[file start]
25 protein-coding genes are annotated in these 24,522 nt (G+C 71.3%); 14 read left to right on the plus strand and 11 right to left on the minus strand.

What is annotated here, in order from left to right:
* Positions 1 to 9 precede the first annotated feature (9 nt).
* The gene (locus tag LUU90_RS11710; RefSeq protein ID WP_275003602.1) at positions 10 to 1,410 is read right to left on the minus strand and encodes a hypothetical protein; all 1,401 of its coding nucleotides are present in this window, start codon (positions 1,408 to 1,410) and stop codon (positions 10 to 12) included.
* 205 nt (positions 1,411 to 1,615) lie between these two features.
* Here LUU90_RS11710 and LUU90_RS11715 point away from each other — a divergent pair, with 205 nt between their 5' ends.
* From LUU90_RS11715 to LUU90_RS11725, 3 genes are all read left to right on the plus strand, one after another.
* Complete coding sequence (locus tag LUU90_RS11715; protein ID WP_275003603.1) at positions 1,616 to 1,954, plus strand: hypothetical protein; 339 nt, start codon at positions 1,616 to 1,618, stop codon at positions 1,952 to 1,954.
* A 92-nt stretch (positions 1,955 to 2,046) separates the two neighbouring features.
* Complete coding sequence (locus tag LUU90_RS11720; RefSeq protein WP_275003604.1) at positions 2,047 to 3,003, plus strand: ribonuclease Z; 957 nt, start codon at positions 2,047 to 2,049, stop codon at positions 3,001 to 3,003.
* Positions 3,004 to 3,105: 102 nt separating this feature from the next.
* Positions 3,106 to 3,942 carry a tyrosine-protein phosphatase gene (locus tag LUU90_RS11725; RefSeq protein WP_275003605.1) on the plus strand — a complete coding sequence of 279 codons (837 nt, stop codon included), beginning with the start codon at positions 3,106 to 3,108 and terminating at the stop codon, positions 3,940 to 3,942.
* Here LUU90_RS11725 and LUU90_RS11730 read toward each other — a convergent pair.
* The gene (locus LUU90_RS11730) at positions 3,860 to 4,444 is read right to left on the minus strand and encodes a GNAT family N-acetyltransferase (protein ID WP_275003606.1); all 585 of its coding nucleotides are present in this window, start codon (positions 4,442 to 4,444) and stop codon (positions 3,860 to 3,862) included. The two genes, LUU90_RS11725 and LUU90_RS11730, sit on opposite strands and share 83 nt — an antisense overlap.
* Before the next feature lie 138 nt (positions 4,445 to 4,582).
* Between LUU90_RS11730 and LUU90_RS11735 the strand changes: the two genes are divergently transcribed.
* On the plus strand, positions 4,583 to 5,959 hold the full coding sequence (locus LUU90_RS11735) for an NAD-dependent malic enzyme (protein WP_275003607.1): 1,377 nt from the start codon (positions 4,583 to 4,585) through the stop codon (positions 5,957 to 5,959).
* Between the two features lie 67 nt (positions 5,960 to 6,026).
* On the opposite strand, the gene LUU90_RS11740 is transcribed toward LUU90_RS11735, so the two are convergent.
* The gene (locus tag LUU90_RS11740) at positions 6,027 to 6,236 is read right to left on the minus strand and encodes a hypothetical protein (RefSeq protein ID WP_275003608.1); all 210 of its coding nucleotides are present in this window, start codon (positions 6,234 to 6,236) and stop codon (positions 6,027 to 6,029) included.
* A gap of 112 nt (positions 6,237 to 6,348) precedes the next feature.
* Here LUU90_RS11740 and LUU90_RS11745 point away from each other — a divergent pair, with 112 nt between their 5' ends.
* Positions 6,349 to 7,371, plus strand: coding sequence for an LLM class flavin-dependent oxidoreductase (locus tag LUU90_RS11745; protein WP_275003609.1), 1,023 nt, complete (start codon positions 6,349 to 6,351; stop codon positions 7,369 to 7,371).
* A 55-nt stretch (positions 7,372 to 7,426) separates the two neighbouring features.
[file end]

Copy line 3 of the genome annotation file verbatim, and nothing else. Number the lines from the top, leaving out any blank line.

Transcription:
* Positions 1 to 9 precede the first annotated feature (9 nt).